Let's be careful not to assert things tacitly that we're not sure about. Better to teach on it that the Jews today have this practice, and isn't it interesting that what Jesus did fits it. Rather than assuming (thus asserting) that Jesus did what the Jews do today, or did in the 4-5th century.

Thoughts on Rahab in Joshua 2

Rahab believes.
She believes Yahweh is real and will act against Jericho. In this she was no different than most in Jericho, for she tells the spies that they were all quaking with fear. The difference is that she switches sides. She tells the truth, reveals the secret, of this fear to the spies, when she didn’t have to. This is the act of faith. Telling the truth to Israel, and deceiving those at war with Israel and her God. Identifying with Israel, and not with her own people. Like Ruth, she did something questionable on the surface as an act of faith, and was therefore rescued from her judged people and brought into the kingdom of Israel. “He has delivered us from the power of darkness and conveyed us into the kingdom of the Son of His love” (Colossians 1:13).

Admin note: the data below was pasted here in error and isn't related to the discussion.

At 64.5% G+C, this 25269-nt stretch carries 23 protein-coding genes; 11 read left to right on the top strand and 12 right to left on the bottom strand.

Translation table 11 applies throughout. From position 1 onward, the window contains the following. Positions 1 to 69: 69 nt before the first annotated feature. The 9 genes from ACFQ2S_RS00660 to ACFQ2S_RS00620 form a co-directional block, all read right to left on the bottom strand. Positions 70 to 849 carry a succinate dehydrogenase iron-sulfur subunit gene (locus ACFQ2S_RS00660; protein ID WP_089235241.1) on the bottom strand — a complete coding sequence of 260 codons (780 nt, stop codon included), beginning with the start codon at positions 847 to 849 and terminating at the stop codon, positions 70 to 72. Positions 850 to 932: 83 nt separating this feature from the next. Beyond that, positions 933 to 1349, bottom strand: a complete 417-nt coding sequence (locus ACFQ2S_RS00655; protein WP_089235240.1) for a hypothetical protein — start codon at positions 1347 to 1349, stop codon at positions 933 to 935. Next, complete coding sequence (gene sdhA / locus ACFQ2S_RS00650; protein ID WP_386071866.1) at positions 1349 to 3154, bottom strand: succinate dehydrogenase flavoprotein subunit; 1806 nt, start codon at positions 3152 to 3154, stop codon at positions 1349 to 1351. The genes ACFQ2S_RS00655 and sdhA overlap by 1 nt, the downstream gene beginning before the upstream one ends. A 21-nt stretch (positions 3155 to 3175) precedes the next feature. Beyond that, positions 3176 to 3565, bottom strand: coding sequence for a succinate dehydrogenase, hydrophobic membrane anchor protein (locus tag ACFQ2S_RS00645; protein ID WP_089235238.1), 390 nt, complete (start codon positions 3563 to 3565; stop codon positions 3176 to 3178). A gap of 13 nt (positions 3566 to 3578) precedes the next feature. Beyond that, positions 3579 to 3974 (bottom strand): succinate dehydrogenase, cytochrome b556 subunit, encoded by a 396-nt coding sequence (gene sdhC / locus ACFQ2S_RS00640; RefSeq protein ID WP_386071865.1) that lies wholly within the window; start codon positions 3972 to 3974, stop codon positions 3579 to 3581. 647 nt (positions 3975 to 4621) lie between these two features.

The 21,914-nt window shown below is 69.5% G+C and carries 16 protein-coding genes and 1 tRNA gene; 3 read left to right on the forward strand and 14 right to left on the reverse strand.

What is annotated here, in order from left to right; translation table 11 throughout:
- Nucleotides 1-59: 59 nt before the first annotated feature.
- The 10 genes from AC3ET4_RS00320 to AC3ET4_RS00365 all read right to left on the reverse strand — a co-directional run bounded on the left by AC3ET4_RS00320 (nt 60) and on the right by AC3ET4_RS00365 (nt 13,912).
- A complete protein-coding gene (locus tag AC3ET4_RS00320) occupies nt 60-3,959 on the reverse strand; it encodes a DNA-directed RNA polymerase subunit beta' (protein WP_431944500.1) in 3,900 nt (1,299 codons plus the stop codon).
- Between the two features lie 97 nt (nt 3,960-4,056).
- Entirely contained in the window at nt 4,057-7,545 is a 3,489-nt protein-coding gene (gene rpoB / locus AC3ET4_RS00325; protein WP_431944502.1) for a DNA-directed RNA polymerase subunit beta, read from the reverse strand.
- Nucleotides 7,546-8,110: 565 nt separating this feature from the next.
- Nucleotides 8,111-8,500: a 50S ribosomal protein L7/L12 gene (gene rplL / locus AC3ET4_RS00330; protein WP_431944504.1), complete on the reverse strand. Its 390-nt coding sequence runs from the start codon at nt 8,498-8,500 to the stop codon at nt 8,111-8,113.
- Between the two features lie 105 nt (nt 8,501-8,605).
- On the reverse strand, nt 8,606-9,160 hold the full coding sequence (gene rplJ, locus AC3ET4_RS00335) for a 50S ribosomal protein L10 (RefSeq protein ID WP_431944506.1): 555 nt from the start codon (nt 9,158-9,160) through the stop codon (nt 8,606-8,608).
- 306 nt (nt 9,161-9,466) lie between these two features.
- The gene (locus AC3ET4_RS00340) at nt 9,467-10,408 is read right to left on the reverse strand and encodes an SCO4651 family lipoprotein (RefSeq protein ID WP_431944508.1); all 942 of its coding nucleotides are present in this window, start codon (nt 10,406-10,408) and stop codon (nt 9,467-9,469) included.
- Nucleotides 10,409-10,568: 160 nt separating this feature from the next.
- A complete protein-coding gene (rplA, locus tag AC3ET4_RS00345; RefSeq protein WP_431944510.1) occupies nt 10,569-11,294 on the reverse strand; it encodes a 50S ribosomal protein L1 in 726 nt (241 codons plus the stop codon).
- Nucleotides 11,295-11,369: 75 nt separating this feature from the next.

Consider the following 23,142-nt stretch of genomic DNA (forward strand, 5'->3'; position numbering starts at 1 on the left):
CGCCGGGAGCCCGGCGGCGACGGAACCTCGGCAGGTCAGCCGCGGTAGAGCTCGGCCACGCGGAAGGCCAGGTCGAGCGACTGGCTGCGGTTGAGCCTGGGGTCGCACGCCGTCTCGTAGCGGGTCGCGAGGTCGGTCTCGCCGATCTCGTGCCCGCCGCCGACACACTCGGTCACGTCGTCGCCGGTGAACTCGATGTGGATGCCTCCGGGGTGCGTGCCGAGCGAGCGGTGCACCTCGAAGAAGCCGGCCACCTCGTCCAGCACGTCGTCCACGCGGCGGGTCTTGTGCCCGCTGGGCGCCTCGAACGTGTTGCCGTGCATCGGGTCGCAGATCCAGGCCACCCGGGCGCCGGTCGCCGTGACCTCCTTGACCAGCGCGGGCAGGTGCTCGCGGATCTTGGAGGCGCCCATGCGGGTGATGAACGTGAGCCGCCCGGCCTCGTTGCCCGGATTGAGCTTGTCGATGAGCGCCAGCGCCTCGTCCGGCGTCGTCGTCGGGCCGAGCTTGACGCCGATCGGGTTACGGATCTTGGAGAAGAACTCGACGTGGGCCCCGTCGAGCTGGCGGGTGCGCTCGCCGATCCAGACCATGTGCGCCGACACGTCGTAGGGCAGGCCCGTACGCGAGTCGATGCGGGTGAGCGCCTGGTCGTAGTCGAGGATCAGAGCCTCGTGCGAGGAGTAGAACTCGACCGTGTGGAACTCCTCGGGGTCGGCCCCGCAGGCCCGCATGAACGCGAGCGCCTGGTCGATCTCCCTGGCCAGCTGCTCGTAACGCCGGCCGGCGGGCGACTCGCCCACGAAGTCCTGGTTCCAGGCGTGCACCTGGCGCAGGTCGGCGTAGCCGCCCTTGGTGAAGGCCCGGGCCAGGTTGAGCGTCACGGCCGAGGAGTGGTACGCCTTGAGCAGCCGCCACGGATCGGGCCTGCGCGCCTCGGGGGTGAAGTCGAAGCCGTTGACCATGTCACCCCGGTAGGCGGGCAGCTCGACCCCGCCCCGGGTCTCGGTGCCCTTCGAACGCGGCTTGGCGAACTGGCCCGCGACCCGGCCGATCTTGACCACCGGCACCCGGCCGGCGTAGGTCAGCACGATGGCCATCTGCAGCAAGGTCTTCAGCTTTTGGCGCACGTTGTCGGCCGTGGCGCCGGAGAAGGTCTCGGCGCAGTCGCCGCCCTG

Faith works.
By faith Rahab hid the spies and deceived the Jericho police. Her faith took action. So should our faith.

Expect warfare.
We are pilgrims in a strange land like Rahab. Many act surprised and indignant when the culture is biased against Christians. This does not fit at all with the apostles' reaction (Acts 5:40-41, for one example). Rahab risked worse than this, and acted for Israel, anyway. Expect opposition and ridicule. Don’t let it deter you from doing what is right.

The scarlet cord
This brings Passover to mind, of course. Israel came out of Egypt, seeing a red strand over their houses. They come into Canaan seeing a red strand over the house of a believer. In Passover, Israel was to gather and stay in the house, to be safe from judgment. Noah called people into the ark to be safe, but none came, except his own family. Lot called his family out of Sodom to be safe, but the only ones who came fell away.

Rahab’s reward, and ours